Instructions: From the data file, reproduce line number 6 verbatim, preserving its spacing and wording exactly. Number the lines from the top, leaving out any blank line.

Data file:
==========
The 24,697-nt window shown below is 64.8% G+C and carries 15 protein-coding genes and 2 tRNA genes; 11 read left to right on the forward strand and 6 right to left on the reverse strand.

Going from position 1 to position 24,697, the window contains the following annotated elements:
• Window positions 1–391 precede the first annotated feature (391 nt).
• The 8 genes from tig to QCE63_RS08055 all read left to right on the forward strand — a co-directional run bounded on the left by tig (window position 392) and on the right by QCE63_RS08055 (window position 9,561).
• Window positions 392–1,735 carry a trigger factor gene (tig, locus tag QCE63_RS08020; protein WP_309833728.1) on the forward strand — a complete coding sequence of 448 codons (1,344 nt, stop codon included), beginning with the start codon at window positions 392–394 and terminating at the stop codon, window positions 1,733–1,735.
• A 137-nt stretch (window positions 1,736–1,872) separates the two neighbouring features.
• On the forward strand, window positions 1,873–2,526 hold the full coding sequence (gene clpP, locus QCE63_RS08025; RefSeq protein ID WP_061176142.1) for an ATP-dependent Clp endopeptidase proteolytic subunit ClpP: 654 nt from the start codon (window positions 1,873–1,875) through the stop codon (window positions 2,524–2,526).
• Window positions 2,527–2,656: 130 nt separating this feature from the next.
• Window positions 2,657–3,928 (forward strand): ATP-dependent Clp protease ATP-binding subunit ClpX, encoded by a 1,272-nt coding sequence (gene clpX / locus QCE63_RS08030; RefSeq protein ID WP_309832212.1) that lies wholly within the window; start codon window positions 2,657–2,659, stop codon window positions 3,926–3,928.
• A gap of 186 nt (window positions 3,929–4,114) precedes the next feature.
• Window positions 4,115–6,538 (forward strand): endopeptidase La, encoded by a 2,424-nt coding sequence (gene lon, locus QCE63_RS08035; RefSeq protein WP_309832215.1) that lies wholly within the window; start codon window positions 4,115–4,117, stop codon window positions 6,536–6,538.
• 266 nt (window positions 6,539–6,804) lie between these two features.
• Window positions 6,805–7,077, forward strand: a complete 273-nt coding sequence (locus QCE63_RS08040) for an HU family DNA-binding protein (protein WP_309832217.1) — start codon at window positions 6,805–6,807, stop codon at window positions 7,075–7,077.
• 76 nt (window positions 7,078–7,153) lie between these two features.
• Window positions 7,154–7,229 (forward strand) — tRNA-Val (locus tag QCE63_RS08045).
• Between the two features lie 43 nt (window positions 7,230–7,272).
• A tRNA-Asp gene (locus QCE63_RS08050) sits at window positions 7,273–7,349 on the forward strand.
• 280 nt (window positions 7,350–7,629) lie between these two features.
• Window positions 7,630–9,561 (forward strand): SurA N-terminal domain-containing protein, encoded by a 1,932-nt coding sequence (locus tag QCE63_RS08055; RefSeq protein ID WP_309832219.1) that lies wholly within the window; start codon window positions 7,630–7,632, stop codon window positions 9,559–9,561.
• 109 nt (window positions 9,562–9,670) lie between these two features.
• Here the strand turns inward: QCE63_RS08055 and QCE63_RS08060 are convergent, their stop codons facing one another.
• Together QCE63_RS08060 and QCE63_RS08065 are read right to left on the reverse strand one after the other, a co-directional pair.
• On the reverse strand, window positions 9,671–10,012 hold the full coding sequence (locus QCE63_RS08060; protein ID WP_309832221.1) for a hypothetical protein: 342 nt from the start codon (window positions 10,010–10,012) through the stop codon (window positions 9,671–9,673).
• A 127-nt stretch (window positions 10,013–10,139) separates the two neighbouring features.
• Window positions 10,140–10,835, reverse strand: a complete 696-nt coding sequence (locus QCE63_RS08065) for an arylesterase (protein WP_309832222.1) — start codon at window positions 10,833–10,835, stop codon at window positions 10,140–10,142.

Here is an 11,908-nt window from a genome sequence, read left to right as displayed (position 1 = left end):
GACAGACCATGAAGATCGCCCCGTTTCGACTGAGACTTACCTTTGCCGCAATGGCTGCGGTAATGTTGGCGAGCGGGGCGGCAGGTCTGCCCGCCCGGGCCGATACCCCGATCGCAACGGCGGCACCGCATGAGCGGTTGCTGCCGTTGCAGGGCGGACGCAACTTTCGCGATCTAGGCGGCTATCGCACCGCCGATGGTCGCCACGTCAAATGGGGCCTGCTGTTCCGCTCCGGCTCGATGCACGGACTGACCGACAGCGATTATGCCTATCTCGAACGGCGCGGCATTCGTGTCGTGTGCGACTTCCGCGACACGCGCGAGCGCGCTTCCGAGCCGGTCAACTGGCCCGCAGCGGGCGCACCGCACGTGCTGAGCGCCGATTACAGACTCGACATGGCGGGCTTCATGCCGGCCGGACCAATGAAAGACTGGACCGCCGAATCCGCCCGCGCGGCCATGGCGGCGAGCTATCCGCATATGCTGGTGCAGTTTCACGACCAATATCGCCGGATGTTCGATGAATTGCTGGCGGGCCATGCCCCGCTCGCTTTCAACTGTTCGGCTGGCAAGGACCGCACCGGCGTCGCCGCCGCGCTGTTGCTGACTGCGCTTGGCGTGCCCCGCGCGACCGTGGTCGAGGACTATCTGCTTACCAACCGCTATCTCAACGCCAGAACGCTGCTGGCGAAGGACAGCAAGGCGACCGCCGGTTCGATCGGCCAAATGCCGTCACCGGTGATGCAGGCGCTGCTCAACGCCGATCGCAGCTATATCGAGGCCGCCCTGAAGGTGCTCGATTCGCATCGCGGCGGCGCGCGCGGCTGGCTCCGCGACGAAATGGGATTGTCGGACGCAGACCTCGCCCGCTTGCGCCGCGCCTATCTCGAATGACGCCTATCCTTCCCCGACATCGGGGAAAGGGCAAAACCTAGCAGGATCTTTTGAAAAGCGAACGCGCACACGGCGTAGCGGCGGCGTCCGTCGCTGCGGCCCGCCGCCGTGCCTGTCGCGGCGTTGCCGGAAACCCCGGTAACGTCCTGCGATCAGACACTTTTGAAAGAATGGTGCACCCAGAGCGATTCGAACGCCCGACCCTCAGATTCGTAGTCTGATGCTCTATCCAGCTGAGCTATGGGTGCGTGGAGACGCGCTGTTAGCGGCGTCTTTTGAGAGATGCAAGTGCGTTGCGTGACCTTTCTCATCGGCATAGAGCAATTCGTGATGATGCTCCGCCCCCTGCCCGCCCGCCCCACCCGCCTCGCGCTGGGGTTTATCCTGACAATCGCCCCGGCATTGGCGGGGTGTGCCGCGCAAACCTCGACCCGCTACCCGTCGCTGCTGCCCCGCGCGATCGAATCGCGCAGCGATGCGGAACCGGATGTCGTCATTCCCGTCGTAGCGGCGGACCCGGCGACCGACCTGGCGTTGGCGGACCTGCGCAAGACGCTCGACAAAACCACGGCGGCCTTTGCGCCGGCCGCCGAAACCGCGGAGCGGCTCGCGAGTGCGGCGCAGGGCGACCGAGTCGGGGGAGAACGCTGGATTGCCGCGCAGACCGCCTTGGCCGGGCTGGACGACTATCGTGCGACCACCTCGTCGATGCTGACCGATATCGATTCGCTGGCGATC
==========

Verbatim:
• A 137-nt stretch (window positions 1,736–1,872) separates the two neighbouring features.